10 Oct 2013
A new class of tortious liability in New South Wales?
The NSW Court of Appeal has opened the door for owners corporations for commercial buildings to bring claims of negligence for pure economic loss against builders – an action previously thought to be limited to subsequent purchasers of residential buildings.
Since the mid-1990s, the High Court has recognised the existence of a duty of care owed by a builder to a subsequent purchaser of residential premises for recovery of pure economic loss (Bryan v Maloney (1995) 182 CLR 609). It later refused, however, to extend this duty of care to a purchaser of a warehouse office building (Woolcock Street Investments Pty Ltd v CDG Pty Ltd (2004) 216 CLR 515).
The NSW Court of Appeal, in The Owners – Strata Plan No. 61288 v Brookfield Australia Investments Ltd  NSWCA 317, has found that the differences between the purchasers of residential and commercial properties are not as great as we might previously have thought. The key consideration for the court when establishing whether a builder owes a duty to a subsequent purchaser in respect of pure economic loss is the extent to which the purchaser is vulnerable.
The Owners – Strata Plan No. 61288 v Brookfield concerned the construction of a mixed-use retail, restaurant, residential and serviced apartments building in Chatswood, New South Wales by Multiplex (now Brookfield Australia Investments) in 1999. The appellant, the owners' corporation for the serviced apartments, came into existence after completion of the building work on registration of the strata plan for the serviced apartments. It discovered certain defects in the common property and, in November 2008, brought proceedings against the builder in negligence for pure economic loss.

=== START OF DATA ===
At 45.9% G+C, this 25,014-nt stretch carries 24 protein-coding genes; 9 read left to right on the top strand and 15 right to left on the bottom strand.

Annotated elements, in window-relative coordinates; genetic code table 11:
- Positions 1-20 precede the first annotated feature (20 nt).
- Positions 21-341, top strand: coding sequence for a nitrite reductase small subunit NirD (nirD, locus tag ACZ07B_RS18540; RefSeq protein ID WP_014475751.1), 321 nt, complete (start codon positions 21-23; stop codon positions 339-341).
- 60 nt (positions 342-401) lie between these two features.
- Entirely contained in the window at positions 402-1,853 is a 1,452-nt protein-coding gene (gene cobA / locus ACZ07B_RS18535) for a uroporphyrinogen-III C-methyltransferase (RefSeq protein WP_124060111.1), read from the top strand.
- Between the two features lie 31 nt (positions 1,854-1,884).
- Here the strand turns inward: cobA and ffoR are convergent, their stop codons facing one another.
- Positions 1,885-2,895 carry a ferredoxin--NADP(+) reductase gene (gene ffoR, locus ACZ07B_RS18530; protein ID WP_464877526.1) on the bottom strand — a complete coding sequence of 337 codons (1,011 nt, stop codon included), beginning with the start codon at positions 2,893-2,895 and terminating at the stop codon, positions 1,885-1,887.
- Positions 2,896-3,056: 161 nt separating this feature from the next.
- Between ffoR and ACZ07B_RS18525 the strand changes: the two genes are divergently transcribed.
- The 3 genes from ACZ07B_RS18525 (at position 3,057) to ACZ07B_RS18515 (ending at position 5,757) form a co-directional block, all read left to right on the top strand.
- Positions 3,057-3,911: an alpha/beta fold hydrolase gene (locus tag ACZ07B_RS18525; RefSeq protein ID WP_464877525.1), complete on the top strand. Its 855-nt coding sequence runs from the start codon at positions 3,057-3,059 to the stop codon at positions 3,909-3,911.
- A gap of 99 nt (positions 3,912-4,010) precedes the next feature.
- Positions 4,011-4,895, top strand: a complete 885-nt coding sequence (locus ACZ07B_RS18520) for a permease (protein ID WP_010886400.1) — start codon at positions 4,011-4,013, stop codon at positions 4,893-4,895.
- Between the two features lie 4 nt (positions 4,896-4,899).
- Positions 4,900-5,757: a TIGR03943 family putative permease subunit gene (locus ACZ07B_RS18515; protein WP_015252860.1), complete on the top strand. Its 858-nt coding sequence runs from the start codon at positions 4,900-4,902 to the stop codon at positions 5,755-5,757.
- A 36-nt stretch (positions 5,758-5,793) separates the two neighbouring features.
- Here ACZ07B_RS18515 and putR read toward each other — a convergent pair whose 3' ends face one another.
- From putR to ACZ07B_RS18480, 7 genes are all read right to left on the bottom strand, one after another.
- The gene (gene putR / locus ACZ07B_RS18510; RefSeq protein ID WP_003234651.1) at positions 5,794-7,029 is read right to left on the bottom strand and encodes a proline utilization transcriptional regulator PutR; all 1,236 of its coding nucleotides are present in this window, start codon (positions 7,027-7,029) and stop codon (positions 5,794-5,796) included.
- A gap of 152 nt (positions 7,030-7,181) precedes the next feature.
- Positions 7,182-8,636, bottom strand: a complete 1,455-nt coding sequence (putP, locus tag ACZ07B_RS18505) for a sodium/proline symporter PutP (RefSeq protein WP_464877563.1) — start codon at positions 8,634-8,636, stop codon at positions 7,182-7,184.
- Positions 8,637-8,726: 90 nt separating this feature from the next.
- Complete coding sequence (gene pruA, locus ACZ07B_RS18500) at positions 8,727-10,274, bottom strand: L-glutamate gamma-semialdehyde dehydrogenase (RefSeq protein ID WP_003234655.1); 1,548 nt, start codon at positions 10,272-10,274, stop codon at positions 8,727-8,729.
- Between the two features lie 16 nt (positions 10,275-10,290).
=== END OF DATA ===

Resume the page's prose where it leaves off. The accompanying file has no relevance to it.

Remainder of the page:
The Court affirmed that the concept of vulnerability of the purchaser is a key factor in identifying the scope of the duty of care for pure economic loss. Vulnerability refers to the purchaser's inability to protect itself from the consequences of the builder's failure to use reasonable care; whether than be in a physical sense (controlling the physical events that gave rise to the loss) or a legal sense (negotiating a contractual arrangement imposing liability on the builder).
The appellant was found to be vulnerable in that:
1. the defects were latent and could not have been discovered by a purchaser exercising reasonable care; and
2. there was no submission that the appellant could in some way have protected itself by contract so as to impose liability on the respondent.
The Court did not agree with the builder's arguments that to find a duty of care in these circumstances would be an extension of the general law. It noted that Woolcock Street did not challenge the principles in Bryan v Maloney and indeed Woolcock Street rejected "a bright line between cases concerning the construction of dwellings and cases concerning the construction of other buildings". The plaintiff in Woolcock Street did not fail simply on the basis that it was purchaser of a commercial building, but rather because the plaintiff did not demonstrate that it was sufficiently vulnerable to bring itself within the principles established in Bryan v Maloney.
Similarly the Court did not agree with the builder's argument that it would be inappropriate for the Court to go beyond the statutory scheme under the Home Building Act 1989 (NSW), which creates statutory warranties in respect of defects for subsequent purchasers of residential buildings only, to expand builders' liability for pure economic loss to an area where the legislature did not intend it should operate.
The Court doubted that the legislature's intention, in enacting such legislation in respect of residential buildings, was to bar subsequent purchasers of commercial buildings from any general law rights they may have to recover pure economic loss resulting from defective work. It found that a consideration of the Home Building Act was irrelevant for the purposes of determining the question before it.
The Court commented that this case does not represent a radical change in the law, but is merely the application of existing principles to a novel case.